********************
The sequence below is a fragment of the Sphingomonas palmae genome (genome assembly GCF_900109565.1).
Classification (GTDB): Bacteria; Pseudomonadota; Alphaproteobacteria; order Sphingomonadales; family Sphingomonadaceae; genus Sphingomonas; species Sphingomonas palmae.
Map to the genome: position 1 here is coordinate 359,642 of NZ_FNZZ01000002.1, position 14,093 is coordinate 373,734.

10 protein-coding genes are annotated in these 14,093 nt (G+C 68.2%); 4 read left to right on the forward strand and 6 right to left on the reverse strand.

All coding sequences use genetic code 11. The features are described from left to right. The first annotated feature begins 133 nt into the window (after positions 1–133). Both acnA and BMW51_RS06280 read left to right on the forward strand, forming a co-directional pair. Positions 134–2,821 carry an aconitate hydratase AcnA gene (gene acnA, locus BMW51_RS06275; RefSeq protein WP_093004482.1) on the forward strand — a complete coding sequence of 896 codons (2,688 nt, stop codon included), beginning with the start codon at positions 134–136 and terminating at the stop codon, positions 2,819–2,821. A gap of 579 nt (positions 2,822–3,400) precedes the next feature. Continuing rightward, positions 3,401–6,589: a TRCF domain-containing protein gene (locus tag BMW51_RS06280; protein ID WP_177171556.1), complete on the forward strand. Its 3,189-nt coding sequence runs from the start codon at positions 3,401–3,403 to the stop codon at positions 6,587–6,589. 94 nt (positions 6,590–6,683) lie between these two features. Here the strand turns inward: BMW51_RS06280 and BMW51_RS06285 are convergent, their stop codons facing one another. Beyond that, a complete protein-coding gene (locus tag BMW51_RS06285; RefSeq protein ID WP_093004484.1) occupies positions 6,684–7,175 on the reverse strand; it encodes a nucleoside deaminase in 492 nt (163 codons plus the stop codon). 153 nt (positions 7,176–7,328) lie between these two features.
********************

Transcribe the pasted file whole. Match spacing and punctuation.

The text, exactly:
The sequence below is a fragment of the Sphingomonas palmae genome (genome assembly GCF_900109565.1).
Classification (GTDB): Bacteria; Pseudomonadota; Alphaproteobacteria; order Sphingomonadales; family Sphingomonadaceae; genus Sphingomonas; species Sphingomonas palmae.
Map to the genome: position 1 here is coordinate 359,642 of NZ_FNZZ01000002.1, position 14,093 is coordinate 373,734.

10 protein-coding genes are annotated in these 14,093 nt (G+C 68.2%); 4 read left to right on the forward strand and 6 right to left on the reverse strand.

All coding sequences use genetic code 11. The features are described from left to right. The first annotated feature begins 133 nt into the window (after positions 1–133). Both acnA and BMW51_RS06280 read left to right on the forward strand, forming a co-directional pair. Positions 134–2,821 carry an aconitate hydratase AcnA gene (gene acnA, locus BMW51_RS06275; RefSeq protein WP_093004482.1) on the forward strand — a complete coding sequence of 896 codons (2,688 nt, stop codon included), beginning with the start codon at positions 134–136 and terminating at the stop codon, positions 2,819–2,821. A gap of 579 nt (positions 2,822–3,400) precedes the next feature. Continuing rightward, positions 3,401–6,589: a TRCF domain-containing protein gene (locus tag BMW51_RS06280; protein ID WP_177171556.1), complete on the forward strand. Its 3,189-nt coding sequence runs from the start codon at positions 3,401–3,403 to the stop codon at positions 6,587–6,589. 94 nt (positions 6,590–6,683) lie between these two features. Here the strand turns inward: BMW51_RS06280 and BMW51_RS06285 are convergent, their stop codons facing one another. Beyond that, a complete protein-coding gene (locus tag BMW51_RS06285; RefSeq protein ID WP_093004484.1) occupies positions 6,684–7,175 on the reverse strand; it encodes a nucleoside deaminase in 492 nt (163 codons plus the stop codon). 153 nt (positions 7,176–7,328) lie between these two features.